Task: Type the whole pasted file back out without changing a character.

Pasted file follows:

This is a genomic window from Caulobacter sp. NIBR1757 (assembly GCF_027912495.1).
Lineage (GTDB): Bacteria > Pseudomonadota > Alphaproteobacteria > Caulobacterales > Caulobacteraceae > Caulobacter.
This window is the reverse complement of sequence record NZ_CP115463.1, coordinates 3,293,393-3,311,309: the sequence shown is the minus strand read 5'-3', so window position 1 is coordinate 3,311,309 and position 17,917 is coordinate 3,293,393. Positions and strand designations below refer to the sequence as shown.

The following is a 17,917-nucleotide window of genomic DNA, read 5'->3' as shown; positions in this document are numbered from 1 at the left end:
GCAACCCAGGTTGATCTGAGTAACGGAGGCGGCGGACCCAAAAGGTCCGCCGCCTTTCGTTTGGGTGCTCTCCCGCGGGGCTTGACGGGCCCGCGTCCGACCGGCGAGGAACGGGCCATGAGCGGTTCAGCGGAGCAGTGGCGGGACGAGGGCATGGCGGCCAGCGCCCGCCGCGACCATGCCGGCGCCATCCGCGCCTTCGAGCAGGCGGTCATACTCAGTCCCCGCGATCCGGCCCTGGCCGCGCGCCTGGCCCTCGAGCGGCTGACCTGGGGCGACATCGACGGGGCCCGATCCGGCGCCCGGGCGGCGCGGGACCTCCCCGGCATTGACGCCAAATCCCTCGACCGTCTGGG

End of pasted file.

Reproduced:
This is a genomic window from Caulobacter sp. NIBR1757 (assembly GCF_027912495.1).
Lineage (GTDB): Bacteria > Pseudomonadota > Alphaproteobacteria > Caulobacterales > Caulobacteraceae > Caulobacter.
This window is the reverse complement of sequence record NZ_CP115463.1, coordinates 3,293,393-3,311,309: the sequence shown is the minus strand read 5'-3', so window position 1 is coordinate 3,311,309 and position 17,917 is coordinate 3,293,393. Positions and strand designations below refer to the sequence as shown.

The following is a 17,917-nucleotide window of genomic DNA, read 5'->3' as shown; positions in this document are numbered from 1 at the left end:
GCAACCCAGGTTGATCTGAGTAACGGAGGCGGCGGACCCAAAAGGTCCGCCGCCTTTCGTTTGGGTGCTCTCCCGCGGGGCTTGACGGGCCCGCGTCCGACCGGCGAGGAACGGGCCATGAGCGGTTCAGCGGAGCAGTGGCGGGACGAGGGCATGGCGGCCAGCGCCCGCCGCGACCATGCCGGCGCCATCCGCGCCTTCGAGCAGGCGGTCATACTCAGTCCCCGCGATCCGGCCCTGGCCGCGCGCCTGGCCCTCGAGCGGCTGACCTGGGGCGACATCGACGGGGCCCGATCCGGCGCCCGGGCGGCGCGGGACCTCCCCGGCATTGACGCCAAATCCCTCGACCGTCTGGG